United States District Court, S.D. California
ORDER DETERMINING JOINT DISCOVERY MOTION NO. 1 AND GRANTING PLAINTIFF'S MOTION TO COMPEL
NITA L. STORMES, Magistrate Judge.
Plaintiff Mohammed Mohideen filed this employment action against defendants Calnet, Inc. and its founder and Chief Executive Officer, Kaleem Shah (collectively, Calnet). Calnet provides contract services for intelligence, languages, IT consulting, global aviation, and security to government and commercial clients. First Amended Complaint (FAC) ¶ 7. Mohideen alleges federal and state claims for retaliation and wrongful termination based on reporting workplace harassment, retaliatory employment practices and fraudulent government billing. Calnet counterclaims for computer fraud and abuse.
Mohideen served requests for production (RFPs) on Calnet. Responses to several of the RFPs are at issue. The two main contentions are whether Calnet may withhold discovery of business records on the basis of third-party privacy, and whether Calnet withheld responsive documents after saying that they would produce all responsive, non-privileged documents.
For the following reasons, the court determines the joint discovery motion and GRANTS Mohideen's motion to compel.
A. Relevance of the Documents Sought.
The purpose of discovery is to "remove surprise from trial preparation so the parties can obtain evidence necessary to evaluate and resolve their dispute." U.S. ex rel. O'Connell v. Chapman University, 245 F.R.D. 646, 648 (C.D. Cal. 2007) (internal quotation omitted). Federal Rule of Civil Procedure 26(b)(1) offers guidance as to the scope of discovery permitted in an action:
Unless otherwise limited by court order, the scope of discovery is as follows: Parties may obtain discovery regarding any nonprivileged matter that is relevant to any party's claim or defense... Relevant information need not be admissible at the trial if the discovery appears reasonably calculated to lead to the discovery of admissible evidence.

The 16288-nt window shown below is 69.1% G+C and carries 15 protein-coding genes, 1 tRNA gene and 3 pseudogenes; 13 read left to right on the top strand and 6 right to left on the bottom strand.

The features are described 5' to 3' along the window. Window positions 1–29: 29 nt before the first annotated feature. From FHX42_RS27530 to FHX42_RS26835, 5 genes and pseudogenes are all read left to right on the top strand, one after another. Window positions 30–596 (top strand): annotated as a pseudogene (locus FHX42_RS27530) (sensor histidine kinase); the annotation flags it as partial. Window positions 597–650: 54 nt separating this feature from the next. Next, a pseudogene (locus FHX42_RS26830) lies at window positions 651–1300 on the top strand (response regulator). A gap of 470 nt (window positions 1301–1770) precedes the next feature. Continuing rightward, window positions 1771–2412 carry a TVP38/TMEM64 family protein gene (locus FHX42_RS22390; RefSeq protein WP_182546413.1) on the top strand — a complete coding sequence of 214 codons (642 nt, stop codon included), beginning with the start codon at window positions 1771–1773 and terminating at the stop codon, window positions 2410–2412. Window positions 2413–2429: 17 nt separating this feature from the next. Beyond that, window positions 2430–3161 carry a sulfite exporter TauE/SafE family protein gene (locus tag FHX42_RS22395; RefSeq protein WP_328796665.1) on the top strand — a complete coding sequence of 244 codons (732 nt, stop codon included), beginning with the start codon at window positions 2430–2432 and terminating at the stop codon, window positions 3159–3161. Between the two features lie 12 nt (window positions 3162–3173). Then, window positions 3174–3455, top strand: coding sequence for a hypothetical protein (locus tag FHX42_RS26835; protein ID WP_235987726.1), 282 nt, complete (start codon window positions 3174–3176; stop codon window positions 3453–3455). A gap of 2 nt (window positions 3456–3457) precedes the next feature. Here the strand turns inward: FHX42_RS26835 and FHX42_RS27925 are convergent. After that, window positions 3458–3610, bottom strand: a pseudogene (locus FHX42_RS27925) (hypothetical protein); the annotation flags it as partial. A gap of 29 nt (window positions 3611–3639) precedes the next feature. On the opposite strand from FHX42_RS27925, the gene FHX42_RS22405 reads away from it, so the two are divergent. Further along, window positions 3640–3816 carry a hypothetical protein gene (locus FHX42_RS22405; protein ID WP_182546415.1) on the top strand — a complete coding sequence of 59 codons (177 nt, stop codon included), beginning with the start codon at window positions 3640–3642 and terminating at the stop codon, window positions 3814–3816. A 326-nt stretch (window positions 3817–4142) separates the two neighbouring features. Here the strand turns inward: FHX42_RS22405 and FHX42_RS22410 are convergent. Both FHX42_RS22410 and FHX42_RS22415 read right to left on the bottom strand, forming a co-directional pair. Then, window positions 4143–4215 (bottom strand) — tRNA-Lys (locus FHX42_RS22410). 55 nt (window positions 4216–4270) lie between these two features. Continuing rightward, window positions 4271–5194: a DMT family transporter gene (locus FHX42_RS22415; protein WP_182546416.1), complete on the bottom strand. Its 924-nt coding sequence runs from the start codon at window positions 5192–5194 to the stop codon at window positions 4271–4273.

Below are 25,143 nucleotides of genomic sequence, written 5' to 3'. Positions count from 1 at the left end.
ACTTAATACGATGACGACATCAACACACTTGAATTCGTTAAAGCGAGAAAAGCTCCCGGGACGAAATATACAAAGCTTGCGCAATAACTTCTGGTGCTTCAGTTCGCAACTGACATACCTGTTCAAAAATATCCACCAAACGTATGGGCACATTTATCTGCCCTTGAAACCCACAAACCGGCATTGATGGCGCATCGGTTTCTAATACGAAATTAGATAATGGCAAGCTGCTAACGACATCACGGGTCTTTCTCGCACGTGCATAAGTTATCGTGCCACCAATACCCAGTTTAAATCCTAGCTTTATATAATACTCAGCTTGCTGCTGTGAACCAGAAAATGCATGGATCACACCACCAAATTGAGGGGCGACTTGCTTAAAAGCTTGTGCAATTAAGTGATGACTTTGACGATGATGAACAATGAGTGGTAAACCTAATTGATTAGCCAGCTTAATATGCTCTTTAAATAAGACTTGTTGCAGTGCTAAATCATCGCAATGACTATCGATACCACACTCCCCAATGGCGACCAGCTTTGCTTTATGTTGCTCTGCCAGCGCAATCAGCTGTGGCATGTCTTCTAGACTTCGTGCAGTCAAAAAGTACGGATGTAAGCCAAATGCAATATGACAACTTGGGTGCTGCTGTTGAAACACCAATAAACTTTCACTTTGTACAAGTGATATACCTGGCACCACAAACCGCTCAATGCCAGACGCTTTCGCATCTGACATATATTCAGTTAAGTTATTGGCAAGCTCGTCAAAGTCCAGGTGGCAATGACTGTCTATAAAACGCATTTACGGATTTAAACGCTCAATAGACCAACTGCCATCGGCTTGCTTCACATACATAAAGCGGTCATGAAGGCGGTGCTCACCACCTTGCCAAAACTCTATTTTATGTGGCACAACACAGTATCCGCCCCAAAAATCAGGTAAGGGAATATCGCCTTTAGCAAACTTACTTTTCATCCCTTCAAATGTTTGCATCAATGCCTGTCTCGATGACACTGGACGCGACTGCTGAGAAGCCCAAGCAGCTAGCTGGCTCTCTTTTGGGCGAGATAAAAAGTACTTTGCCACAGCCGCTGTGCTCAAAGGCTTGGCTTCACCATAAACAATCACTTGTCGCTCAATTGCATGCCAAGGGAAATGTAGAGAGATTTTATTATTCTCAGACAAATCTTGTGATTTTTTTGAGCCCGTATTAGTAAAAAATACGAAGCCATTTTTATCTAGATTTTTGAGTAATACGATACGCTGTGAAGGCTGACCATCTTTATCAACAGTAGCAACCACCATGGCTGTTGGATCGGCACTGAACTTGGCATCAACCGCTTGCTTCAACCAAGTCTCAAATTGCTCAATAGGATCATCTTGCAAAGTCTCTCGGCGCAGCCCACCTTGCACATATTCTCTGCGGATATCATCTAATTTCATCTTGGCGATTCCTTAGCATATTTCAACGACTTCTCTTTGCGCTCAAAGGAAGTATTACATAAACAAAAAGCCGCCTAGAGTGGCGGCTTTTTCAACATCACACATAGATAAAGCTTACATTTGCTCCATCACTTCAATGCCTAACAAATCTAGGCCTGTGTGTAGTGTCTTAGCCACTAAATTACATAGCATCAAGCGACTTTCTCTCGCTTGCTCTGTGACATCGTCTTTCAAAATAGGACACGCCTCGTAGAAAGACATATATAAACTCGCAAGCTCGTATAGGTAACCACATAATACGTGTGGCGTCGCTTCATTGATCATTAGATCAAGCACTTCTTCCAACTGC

"Relevance for purposes of discovery is defined very broadly." Garneau v. City of Seattle, 147 F.3d 802, 812 (9th Cir. 1998). "The party seeking to compel discovery has the burden of establishing that its request satisfies the relevancy requirements of Rule 26(b)(1). Thereafter, the party opposing discovery has the burden of showing that the discovery should be prohibited, and the burden of clarifying, explaining or supporting its objections." Bryant v. Ochoa, No. 07cv200 JM (PCL), 2009 WL 1390794 at * 1 (S.D. Cal. May 14, 2009) (internal citation omitted). Those opposing discovery are "required to carry a heavy burden of showing" why discovery should be denied. Blankenship v. Hearst Corp., 519 F.2d 418, 429 (9th Cir. 1975).
Mohideen offers that the documents sought here-which include employee complaints, sexual harassment reports, internal emails, employee disciplinary documents, Department of Defense investigations, and employee contracts-are relevant to his claims of retaliation and wrongful termination. The court agrees, as all appear reasonably calculated to lead to the discovery of admissible evidence. To try to meet its "heavy burden" and show why this discovery should be denied, Calnet argues that the documents are not relevant because, for example, with respect to Mohideen's FEHA claim, Calnet is "willing to stipulate that the question is not whether Plaintiff's alleged objections were unjustified. Rather, Defendants argue that any such objections played no role in any decision made by Defendants regarding Plaintiff's employment." Jt. Mtn., p.7.